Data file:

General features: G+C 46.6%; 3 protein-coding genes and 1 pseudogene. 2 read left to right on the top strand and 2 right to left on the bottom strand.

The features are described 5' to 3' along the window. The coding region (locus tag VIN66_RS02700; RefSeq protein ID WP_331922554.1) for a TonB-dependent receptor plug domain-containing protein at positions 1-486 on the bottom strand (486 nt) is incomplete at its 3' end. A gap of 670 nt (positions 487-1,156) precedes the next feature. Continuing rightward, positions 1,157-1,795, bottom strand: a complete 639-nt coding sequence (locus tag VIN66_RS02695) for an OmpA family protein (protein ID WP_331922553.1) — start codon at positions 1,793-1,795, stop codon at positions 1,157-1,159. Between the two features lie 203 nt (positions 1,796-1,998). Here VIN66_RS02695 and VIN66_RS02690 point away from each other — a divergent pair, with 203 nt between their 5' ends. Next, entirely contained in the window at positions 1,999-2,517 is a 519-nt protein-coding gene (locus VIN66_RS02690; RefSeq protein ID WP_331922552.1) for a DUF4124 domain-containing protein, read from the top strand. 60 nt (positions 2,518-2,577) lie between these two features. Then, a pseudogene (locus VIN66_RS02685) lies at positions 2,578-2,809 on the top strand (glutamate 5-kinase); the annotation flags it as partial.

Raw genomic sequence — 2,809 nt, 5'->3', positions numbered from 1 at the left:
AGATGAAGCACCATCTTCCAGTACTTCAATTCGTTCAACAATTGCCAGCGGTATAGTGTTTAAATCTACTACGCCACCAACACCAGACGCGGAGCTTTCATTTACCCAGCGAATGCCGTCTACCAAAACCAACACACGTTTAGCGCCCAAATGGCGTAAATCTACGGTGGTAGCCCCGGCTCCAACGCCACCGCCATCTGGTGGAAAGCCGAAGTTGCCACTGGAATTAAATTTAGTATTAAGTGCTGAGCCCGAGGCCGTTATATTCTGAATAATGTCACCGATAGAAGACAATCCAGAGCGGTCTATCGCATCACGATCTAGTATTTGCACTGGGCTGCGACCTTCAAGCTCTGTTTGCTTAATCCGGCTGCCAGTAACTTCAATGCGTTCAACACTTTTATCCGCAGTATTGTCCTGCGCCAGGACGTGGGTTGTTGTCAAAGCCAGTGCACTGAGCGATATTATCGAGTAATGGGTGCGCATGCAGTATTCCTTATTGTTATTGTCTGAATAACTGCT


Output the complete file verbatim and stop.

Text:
General features: G+C 46.6%; 3 protein-coding genes and 1 pseudogene. 2 read left to right on the top strand and 2 right to left on the bottom strand.

The features are described 5' to 3' along the window. The coding region (locus tag VIN66_RS02700; RefSeq protein ID WP_331922554.1) for a TonB-dependent receptor plug domain-containing protein at positions 1-486 on the bottom strand (486 nt) is incomplete at its 3' end. A gap of 670 nt (positions 487-1,156) precedes the next feature. Continuing rightward, positions 1,157-1,795, bottom strand: a complete 639-nt coding sequence (locus tag VIN66_RS02695) for an OmpA family protein (protein ID WP_331922553.1) — start codon at positions 1,793-1,795, stop codon at positions 1,157-1,159. Between the two features lie 203 nt (positions 1,796-1,998). Here VIN66_RS02695 and VIN66_RS02690 point away from each other — a divergent pair, with 203 nt between their 5' ends. Next, entirely contained in the window at positions 1,999-2,517 is a 519-nt protein-coding gene (locus VIN66_RS02690; RefSeq protein ID WP_331922552.1) for a DUF4124 domain-containing protein, read from the top strand. 60 nt (positions 2,518-2,577) lie between these two features. Then, a pseudogene (locus VIN66_RS02685) lies at positions 2,578-2,809 on the top strand (glutamate 5-kinase); the annotation flags it as partial.

Raw genomic sequence — 2,809 nt, 5'->3', positions numbered from 1 at the left:
AGATGAAGCACCATCTTCCAGTACTTCAATTCGTTCAACAATTGCCAGCGGTATAGTGTTTAAATCTACTACGCCACCAACACCAGACGCGGAGCTTTCATTTACCCAGCGAATGCCGTCTACCAAAACCAACACACGTTTAGCGCCCAAATGGCGTAAATCTACGGTGGTAGCCCCGGCTCCAACGCCACCGCCATCTGGTGGAAAGCCGAAGTTGCCACTGGAATTAAATTTAGTATTAAGTGCTGAGCCCGAGGCCGTTATATTCTGAATAATGTCACCGATAGAAGACAATCCAGAGCGGTCTATCGCATCACGATCTAGTATTTGCACTGGGCTGCGACCTTCAAGCTCTGTTTGCTTAATCCGGCTGCCAGTAACTTCAATGCGTTCAACACTTTTATCCGCAGTATTGTCCTGCGCCAGGACGTGGGTTGTTGTCAAAGCCAGTGCACTGAGCGATATTATCGAGTAATGGGTGCGCATGCAGTATTCCTTATTGTTATTGTCTGAATAACTGCT